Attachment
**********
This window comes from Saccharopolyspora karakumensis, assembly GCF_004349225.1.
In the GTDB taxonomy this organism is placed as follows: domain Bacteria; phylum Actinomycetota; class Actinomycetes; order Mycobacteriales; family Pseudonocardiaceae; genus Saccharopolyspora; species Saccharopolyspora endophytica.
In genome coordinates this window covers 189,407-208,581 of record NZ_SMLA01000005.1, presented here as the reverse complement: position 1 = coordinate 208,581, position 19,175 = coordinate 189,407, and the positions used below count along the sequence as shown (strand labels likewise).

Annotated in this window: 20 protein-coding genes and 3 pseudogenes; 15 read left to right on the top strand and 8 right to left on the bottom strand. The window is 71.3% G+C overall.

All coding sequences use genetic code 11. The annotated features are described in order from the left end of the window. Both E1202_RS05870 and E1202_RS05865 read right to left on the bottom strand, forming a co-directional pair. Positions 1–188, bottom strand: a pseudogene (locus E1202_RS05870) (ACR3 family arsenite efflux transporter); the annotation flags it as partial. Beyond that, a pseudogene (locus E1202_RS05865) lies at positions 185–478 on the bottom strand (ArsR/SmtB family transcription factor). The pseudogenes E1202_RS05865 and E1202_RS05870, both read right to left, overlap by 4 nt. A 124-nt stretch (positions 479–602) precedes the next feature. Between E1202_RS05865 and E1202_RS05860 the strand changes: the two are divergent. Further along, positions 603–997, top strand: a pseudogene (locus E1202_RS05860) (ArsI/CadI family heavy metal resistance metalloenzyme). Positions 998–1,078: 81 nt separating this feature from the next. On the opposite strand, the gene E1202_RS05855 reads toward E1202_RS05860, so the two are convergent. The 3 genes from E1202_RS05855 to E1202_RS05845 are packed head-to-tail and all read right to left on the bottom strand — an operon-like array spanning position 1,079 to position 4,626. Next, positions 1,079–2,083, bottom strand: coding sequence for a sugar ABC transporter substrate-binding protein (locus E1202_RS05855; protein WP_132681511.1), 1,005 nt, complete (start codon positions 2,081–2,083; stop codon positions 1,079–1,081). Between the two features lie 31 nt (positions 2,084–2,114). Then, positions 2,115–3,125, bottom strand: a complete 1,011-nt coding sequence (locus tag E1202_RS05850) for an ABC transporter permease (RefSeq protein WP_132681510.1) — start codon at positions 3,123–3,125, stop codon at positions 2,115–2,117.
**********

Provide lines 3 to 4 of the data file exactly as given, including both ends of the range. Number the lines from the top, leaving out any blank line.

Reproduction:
In genome coordinates this window covers 189,407-208,581 of record NZ_SMLA01000005.1, presented here as the reverse complement: position 1 = coordinate 208,581, position 19,175 = coordinate 189,407, and the positions used below count along the sequence as shown (strand labels likewise).

Annotated in this window: 20 protein-coding genes and 3 pseudogenes; 15 read left to right on the top strand and 8 right to left on the bottom strand. The window is 71.3% G+C overall.